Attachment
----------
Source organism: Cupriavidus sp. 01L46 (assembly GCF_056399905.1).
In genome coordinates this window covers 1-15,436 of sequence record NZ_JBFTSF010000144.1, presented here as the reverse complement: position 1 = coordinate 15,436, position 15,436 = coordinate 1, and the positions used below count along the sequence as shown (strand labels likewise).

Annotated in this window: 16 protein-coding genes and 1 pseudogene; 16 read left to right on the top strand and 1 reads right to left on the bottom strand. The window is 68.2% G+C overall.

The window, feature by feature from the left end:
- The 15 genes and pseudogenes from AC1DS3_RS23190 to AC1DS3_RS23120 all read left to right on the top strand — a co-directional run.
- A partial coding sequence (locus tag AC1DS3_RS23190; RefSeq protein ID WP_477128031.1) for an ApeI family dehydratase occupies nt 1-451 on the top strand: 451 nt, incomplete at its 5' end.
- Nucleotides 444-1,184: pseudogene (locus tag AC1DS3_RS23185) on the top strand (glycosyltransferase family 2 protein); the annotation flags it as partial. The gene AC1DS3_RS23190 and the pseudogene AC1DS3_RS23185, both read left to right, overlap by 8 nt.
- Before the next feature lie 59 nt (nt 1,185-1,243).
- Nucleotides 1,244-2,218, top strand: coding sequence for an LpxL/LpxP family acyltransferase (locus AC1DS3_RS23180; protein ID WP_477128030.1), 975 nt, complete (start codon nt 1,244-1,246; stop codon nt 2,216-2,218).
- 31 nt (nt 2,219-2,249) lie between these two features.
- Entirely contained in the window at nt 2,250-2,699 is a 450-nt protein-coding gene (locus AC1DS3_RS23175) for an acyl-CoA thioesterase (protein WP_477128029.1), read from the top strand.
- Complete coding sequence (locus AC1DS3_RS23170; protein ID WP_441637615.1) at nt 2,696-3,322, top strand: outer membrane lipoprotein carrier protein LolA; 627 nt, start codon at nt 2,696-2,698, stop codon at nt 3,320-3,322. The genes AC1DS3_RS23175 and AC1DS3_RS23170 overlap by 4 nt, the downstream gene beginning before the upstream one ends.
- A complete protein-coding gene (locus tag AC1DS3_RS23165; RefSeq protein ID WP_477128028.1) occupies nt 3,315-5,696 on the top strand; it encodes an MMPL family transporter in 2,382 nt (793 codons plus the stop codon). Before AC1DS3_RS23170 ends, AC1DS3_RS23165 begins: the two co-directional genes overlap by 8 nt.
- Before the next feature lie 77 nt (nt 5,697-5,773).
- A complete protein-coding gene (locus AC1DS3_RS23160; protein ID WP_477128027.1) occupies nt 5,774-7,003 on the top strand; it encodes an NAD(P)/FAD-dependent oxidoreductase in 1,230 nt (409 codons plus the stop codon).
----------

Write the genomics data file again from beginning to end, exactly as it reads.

Source organism: Cupriavidus sp. 01L46 (assembly GCF_056399905.1).
In genome coordinates this window covers 1-15,436 of sequence record NZ_JBFTSF010000144.1, presented here as the reverse complement: position 1 = coordinate 15,436, position 15,436 = coordinate 1, and the positions used below count along the sequence as shown (strand labels likewise).

Annotated in this window: 16 protein-coding genes and 1 pseudogene; 16 read left to right on the top strand and 1 reads right to left on the bottom strand. The window is 68.2% G+C overall.

The window, feature by feature from the left end:
- The 15 genes and pseudogenes from AC1DS3_RS23190 to AC1DS3_RS23120 all read left to right on the top strand — a co-directional run.
- A partial coding sequence (locus tag AC1DS3_RS23190; RefSeq protein ID WP_477128031.1) for an ApeI family dehydratase occupies nt 1-451 on the top strand: 451 nt, incomplete at its 5' end.
- Nucleotides 444-1,184: pseudogene (locus tag AC1DS3_RS23185) on the top strand (glycosyltransferase family 2 protein); the annotation flags it as partial. The gene AC1DS3_RS23190 and the pseudogene AC1DS3_RS23185, both read left to right, overlap by 8 nt.
- Before the next feature lie 59 nt (nt 1,185-1,243).
- Nucleotides 1,244-2,218, top strand: coding sequence for an LpxL/LpxP family acyltransferase (locus AC1DS3_RS23180; protein ID WP_477128030.1), 975 nt, complete (start codon nt 1,244-1,246; stop codon nt 2,216-2,218).
- 31 nt (nt 2,219-2,249) lie between these two features.
- Entirely contained in the window at nt 2,250-2,699 is a 450-nt protein-coding gene (locus AC1DS3_RS23175) for an acyl-CoA thioesterase (protein WP_477128029.1), read from the top strand.
- Complete coding sequence (locus AC1DS3_RS23170; protein ID WP_441637615.1) at nt 2,696-3,322, top strand: outer membrane lipoprotein carrier protein LolA; 627 nt, start codon at nt 2,696-2,698, stop codon at nt 3,320-3,322. The genes AC1DS3_RS23175 and AC1DS3_RS23170 overlap by 4 nt, the downstream gene beginning before the upstream one ends.
- A complete protein-coding gene (locus tag AC1DS3_RS23165; RefSeq protein ID WP_477128028.1) occupies nt 3,315-5,696 on the top strand; it encodes an MMPL family transporter in 2,382 nt (793 codons plus the stop codon). Before AC1DS3_RS23170 ends, AC1DS3_RS23165 begins: the two co-directional genes overlap by 8 nt.
- Before the next feature lie 77 nt (nt 5,697-5,773).
- A complete protein-coding gene (locus AC1DS3_RS23160; protein ID WP_477128027.1) occupies nt 5,774-7,003 on the top strand; it encodes an NAD(P)/FAD-dependent oxidoreductase in 1,230 nt (409 codons plus the stop codon).